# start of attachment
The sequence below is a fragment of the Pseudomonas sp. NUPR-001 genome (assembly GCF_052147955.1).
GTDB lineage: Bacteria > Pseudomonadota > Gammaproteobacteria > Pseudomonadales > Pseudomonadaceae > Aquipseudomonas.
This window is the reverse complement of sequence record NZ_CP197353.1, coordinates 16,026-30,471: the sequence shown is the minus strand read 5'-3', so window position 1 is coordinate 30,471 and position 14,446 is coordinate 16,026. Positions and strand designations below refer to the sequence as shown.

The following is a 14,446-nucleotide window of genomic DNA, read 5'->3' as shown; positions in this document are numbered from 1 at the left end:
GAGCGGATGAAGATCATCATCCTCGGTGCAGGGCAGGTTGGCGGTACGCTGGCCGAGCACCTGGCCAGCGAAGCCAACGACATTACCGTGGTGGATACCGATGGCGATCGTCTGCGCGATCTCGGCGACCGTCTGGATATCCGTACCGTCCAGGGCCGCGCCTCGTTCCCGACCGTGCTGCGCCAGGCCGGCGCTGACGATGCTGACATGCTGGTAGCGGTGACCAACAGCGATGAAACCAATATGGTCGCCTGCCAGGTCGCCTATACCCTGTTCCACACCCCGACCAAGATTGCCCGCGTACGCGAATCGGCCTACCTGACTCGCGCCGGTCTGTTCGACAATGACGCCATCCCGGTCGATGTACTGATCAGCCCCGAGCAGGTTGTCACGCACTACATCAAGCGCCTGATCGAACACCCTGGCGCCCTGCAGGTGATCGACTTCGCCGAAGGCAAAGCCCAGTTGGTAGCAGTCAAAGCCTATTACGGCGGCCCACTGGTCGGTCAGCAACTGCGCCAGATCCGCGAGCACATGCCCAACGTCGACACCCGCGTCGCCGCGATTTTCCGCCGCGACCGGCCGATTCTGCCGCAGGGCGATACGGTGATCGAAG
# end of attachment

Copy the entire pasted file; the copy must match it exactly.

The sequence below is a fragment of the Pseudomonas sp. NUPR-001 genome (assembly GCF_052147955.1).
GTDB lineage: Bacteria > Pseudomonadota > Gammaproteobacteria > Pseudomonadales > Pseudomonadaceae > Aquipseudomonas.
This window is the reverse complement of sequence record NZ_CP197353.1, coordinates 16,026-30,471: the sequence shown is the minus strand read 5'-3', so window position 1 is coordinate 30,471 and position 14,446 is coordinate 16,026. Positions and strand designations below refer to the sequence as shown.

The following is a 14,446-nucleotide window of genomic DNA, read 5'->3' as shown; positions in this document are numbered from 1 at the left end:
GAGCGGATGAAGATCATCATCCTCGGTGCAGGGCAGGTTGGCGGTACGCTGGCCGAGCACCTGGCCAGCGAAGCCAACGACATTACCGTGGTGGATACCGATGGCGATCGTCTGCGCGATCTCGGCGACCGTCTGGATATCCGTACCGTCCAGGGCCGCGCCTCGTTCCCGACCGTGCTGCGCCAGGCCGGCGCTGACGATGCTGACATGCTGGTAGCGGTGACCAACAGCGATGAAACCAATATGGTCGCCTGCCAGGTCGCCTATACCCTGTTCCACACCCCGACCAAGATTGCCCGCGTACGCGAATCGGCCTACCTGACTCGCGCCGGTCTGTTCGACAATGACGCCATCCCGGTCGATGTACTGATCAGCCCCGAGCAGGTTGTCACGCACTACATCAAGCGCCTGATCGAACACCCTGGCGCCCTGCAGGTGATCGACTTCGCCGAAGGCAAAGCCCAGTTGGTAGCAGTCAAAGCCTATTACGGCGGCCCACTGGTCGGTCAGCAACTGCGCCAGATCCGCGAGCACATGCCCAACGTCGACACCCGCGTCGCCGCGATTTTCCGCCGCGACCGGCCGATTCTGCCGCAGGGCGATACGGTGATCGAAG